Celebrated US basketball star Brittney Griner pleaded guilty to drug charges in a Moscow court on Thursday (July 7), with hopes of a more lenient sentence, in light of the tense relationships between the US and Russia since its invasion of Ukraine.
The two-time Olympic gold medallist has been in custody since February 17, when two vape cartridges containing small amounts of cannabis oil were found in her luggage while she was at Moscow’s Sheremetyevo airport. Cannabis oil is an illegal substance in Russia, and if charged with large-scale transportation of drugs, Griner could face up to 10 years in prison.
“I’d like to plead guilty, your honour,” Griner announced in court on Thursday. “But there was no intent. I didn’t want to break the law,” she added. Griner said that she unintentionally carried the cannabis oil with her, because she had packed in a hurry, as reported by The Guardian. The next court hearing has been scheduled for July 14.
The 31-year-old was selected in 2021 as one of the best 25 players in the history of the Women’s National Basketball Association (WNBA), and is considered to be the best offensive player in the league.
Standing at 6 feet 9 inches, the centre player has been with the team Phoenix Mercury since 2013. Griner had earlier received a basketball scholarship to Baylor University and in 2010, was the seventh player to dunk during a women’s college basketball game.
In 2012, she won a national level college championship and was given the Player of the Year Award. Since she began her professional career in 2013, she has won two Olympic gold medals with the US women’s national basketball team and a WNBA Championship.
Near the onset of her professional career, Griner came out as a lesbian in 2013 and was the first openly gay athlete to sign an endoresment deal with Nike.
Griner arrived in Russia on February 17 to play for the UMMC Ekaterinburg, a Russian basketball team, during the WNBA off-season. She has played with them since 2014.
Around 70 WNBA players are reportedly playing with international teams this year, instead of taking time off in the off-season, with more than a dozen in Russia and Ukraine. Since the war, all but Griner have left the region.
Many WNBA athletes chose to play overseas because of the massive pay disparity compared to their male counterparts in the National Basketball Association (NBA), whose earnings can go up to tens of millions of dollars. The minimum pay of an NBA player with one year’s experience is projected at $1.637 million, higher than the salary budget of an entire WNBA team, which is capped at 1.4 million, according to the Boston Globe.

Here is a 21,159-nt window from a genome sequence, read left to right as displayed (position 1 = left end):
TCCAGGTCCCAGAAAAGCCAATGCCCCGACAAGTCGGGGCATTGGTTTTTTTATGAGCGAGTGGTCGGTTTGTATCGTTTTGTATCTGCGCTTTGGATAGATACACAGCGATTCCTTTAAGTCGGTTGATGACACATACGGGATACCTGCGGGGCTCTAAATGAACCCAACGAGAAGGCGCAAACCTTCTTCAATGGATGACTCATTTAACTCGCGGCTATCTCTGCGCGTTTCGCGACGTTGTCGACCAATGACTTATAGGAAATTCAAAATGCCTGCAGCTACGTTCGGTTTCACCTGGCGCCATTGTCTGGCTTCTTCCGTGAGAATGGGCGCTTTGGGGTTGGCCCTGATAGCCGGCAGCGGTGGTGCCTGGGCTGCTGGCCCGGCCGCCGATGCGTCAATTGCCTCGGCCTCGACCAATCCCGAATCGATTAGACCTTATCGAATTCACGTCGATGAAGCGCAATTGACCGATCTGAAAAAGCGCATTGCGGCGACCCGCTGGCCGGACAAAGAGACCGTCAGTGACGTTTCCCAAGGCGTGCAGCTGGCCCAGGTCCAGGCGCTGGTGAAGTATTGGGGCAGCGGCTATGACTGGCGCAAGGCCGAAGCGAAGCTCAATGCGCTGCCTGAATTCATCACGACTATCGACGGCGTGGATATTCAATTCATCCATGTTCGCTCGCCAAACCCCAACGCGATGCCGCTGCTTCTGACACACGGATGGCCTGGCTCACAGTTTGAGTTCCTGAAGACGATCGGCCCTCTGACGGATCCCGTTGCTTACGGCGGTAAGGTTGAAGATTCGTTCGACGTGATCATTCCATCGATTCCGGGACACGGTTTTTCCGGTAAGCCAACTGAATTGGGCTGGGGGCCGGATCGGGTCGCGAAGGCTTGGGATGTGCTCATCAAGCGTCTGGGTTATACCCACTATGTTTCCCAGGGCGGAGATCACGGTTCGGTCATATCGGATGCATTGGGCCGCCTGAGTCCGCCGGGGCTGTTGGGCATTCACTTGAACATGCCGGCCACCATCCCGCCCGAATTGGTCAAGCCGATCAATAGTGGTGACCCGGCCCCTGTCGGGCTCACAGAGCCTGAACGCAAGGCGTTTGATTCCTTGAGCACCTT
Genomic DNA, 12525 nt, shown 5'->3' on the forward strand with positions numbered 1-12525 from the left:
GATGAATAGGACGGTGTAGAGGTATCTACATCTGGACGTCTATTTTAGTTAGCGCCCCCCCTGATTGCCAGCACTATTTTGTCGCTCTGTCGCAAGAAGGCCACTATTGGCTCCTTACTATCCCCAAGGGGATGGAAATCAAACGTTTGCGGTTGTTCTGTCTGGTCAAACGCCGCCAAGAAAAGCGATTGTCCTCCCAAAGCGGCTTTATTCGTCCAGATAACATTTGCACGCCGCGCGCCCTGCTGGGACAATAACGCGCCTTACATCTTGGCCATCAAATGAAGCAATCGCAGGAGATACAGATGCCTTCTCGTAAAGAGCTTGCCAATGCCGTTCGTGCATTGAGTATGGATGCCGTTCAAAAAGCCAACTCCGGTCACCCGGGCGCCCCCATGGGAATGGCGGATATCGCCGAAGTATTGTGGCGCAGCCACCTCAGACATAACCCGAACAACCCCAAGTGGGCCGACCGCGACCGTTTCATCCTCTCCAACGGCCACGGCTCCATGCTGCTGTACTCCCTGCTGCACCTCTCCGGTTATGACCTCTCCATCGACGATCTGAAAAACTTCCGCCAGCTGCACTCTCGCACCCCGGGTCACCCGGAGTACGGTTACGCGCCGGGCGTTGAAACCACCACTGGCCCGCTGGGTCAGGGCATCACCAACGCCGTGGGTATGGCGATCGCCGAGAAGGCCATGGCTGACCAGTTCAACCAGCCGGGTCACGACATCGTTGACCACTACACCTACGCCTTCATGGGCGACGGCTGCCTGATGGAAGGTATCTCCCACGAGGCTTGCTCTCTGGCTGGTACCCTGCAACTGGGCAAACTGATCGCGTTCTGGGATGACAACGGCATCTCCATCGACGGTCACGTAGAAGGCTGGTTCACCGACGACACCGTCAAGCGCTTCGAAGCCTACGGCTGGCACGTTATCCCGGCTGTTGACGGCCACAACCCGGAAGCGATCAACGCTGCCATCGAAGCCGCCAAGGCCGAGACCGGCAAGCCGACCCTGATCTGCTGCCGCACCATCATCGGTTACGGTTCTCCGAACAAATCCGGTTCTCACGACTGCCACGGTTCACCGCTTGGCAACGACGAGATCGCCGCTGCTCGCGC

Currently, WNBA players receive a minimum base salary of $60,000 and maximum of $228,000, and according to CNBC, Griner, who is one of the best basketball players in the world, reportedly earned a base salary of $221,000.
Many players don’t earn the majority of their incomes from WNBA, and can earn much higher salaries in international teams due to greater corporate and government support, according to The New York Times.
Griner, who is reportedly being held in a prison outside Moscow, was detained a week before Russia’s invasion of Ukraine. Since then, diplomatic relations between Washington and Moscow have been at an all time low, with the US and western countries imposing strict sanctions against Russia.
The US State Department said that Griner was “wrongfully detained” and some critics accuse Russia of using the basketball star as a political pawn in the present crisis. The matter is currently being handled by the special presidential envoy for hostage affairs, the office which helps bring back Americans held hostage overseas.
Russia has denied taking Griner hostage. On Wednesday (July 7), Foreign Ministry spokesman Alexei Zaitsev said, This is a serious offense, confirmed by indisputable evidence. … Attempts to present the case as if the American was detained illegally do not hold up,” as reported by The Guardian.
“The law has been violated, and arguments about the innocent nature of Griner’s addiction, which, by the way, is punishable in some U.S. states, are inappropriate in this case,” he added.
US lawmakers have accused Russia of illegally detaining their citizens. US Embassy officials attended Griner’s trial on Thursday after which Secretary of State Anthony Blinken tweeted that a letter from President Joe Biden was delivered to her. “We will not relent until Brittney, Paul Whelan and all other wrongfully detained Americans are reunited with their loved ones,” he added.
Whelan was a former US Marine and in 2018 was arrested by Russian authorities on charges of espionage.
US officials have stated that they’re doing everything they can to make sure she will be released.
The next court hearing will take place on July 14 and one of Griner’s lawyers, Maria
Blagovolina, told the Washington Post, “We hope that the confession of guilt will influence the court to hand down a more lenient sentence, and we will ask for that”.
While there are growing speculations that Griner might just be convicted because of political factors, commentators argue that the more likely chance she will be released is if there is a prisoner swap between the two countries.
One name circulating the media is Viktor Bout, the Russian arms trader, also known as the “Merchant of Death”, who is currently facing a 25 year sentence for conspiring to sell weapons to a U.S designated terrorist group.
Russia has long demanded his release. However, as per the Associated Press, the disparity between Bout and Griner’s alleged crimes could perhaps be undesirable for the US.